Tuesday, December 6, 2011

Photo Story: Mark Stenberg

After reading The Omnivore’s Dilemma and writing a research paper over sustainable agriculture/carbon footprints, Mark Stenberg decided to drastically adjust his lifestyle—becoming a vegetarian (now attempting veganism), participating in the UT community garden, purchasing local and organic produce, and sharing his unique cooking style and knowledge through a cooking class from underprivileged children at Travis High School.

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With his busy schedule, Mark Stenberg has to find time to visit his plot at the University of Texas community garden several times a week. For most college student, waking up at seven a.m. to water plants may not necessarily be an ideal way to start the day.

2
As the planting season comes to a close in mid-November, Stenberg examines seed packets to learn what he can plant last minute.

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Stenberg uses string to mark off sections his plot in order to separate the types of vegetables are growing, determine how much water should be distributed to each crop, and monitor the
progress of growth.

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To prepare for his cooking class, Stenberg visits the local Fiesta Supermarket to purchase authentic ingredients to make a classic Spanish dish.

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When purchasing produce, Stenberg strives to pick fruits and vegetables that are both organic and locally grown, thereby creating a smaller carbon footprint.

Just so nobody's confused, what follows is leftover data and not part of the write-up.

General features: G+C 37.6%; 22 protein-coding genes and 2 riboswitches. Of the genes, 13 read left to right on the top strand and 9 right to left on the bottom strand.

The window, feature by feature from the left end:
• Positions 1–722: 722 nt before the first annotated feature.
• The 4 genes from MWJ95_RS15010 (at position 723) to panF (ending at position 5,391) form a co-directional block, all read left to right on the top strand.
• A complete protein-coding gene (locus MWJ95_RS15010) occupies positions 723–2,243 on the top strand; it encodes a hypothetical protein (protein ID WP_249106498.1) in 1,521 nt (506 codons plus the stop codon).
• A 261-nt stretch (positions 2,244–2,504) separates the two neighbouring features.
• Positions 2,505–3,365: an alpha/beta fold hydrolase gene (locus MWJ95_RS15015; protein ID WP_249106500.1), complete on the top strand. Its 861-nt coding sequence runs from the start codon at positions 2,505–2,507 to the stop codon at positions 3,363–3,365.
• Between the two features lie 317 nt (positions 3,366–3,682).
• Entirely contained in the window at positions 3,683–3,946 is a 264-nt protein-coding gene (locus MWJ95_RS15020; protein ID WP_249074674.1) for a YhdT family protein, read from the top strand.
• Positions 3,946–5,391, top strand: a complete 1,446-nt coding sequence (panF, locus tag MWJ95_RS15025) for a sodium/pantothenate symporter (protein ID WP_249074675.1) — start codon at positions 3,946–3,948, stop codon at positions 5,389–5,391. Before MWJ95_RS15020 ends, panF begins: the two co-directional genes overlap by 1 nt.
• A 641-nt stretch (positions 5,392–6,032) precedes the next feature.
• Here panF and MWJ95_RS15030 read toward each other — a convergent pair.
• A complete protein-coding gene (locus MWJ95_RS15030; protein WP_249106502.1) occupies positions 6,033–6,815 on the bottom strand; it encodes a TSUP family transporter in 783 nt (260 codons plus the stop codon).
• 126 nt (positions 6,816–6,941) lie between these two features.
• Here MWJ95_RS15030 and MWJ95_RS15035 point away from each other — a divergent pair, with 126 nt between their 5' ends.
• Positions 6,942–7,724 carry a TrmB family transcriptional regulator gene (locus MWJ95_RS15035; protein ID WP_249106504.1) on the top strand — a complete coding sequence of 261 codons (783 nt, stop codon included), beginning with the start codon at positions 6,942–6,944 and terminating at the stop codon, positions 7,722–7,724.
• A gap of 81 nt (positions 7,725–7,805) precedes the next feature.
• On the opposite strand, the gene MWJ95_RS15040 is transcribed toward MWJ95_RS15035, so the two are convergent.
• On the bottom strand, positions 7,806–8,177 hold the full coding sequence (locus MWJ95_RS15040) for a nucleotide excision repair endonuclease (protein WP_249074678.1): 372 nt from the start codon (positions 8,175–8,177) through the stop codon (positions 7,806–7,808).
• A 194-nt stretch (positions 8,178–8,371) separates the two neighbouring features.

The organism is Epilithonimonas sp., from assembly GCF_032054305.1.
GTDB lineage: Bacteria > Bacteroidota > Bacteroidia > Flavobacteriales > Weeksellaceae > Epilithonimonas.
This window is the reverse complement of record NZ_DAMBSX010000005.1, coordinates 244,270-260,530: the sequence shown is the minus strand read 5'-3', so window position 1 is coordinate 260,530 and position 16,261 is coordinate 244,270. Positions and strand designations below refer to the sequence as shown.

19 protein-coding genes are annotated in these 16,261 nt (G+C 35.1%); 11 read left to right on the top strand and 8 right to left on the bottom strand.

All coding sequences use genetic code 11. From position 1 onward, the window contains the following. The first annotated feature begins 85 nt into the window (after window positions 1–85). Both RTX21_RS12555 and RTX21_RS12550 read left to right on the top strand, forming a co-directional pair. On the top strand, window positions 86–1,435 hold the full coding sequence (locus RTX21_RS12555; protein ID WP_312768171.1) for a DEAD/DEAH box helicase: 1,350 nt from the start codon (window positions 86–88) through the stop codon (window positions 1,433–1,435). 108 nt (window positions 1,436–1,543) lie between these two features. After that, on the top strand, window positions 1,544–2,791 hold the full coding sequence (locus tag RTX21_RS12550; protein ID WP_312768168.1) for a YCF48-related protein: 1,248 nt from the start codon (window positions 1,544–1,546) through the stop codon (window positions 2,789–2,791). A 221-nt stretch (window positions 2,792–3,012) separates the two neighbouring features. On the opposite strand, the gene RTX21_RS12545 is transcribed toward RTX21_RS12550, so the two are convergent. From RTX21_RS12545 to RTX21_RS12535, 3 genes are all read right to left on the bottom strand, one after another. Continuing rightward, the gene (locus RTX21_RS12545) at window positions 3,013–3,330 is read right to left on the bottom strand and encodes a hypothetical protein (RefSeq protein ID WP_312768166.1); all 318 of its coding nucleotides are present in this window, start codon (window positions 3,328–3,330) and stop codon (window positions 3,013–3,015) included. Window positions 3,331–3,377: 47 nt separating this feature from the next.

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Despite being a vegetarian, Stenberg’s Spanish recipe includes meatballs and he must therefore purchase both ground pork and ground beef.

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Stenberg instructs Amanda (left) and Lauren (right) on the proper way to make meatballs in order that the meat cooks all the way through.

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Over twenty Travis High School students show up for Stenberg’s cooking class each Monday after school. Out of all the after school programs, the cooking class is the most popular and serves as an excellent way to keep the students from becoming involved with gangs and drugs.

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Stenberg monitors the stovetop as he cooks over one hundred meatballs. The albondigas (meatballs with tomato sauce) were a huge success among all the students.

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In between classes, managing his garden, and his cooking class, Stenberg still finds time to cook meals for himself. He adds fresh tomatoes, cilantro, jalapeƱo peppers, and Serrano peppers to a blender in order to make his family’s homemade salsa. After pulsing all the ingredients together, Mark Stenberg tests his salsa before making a meal with chips.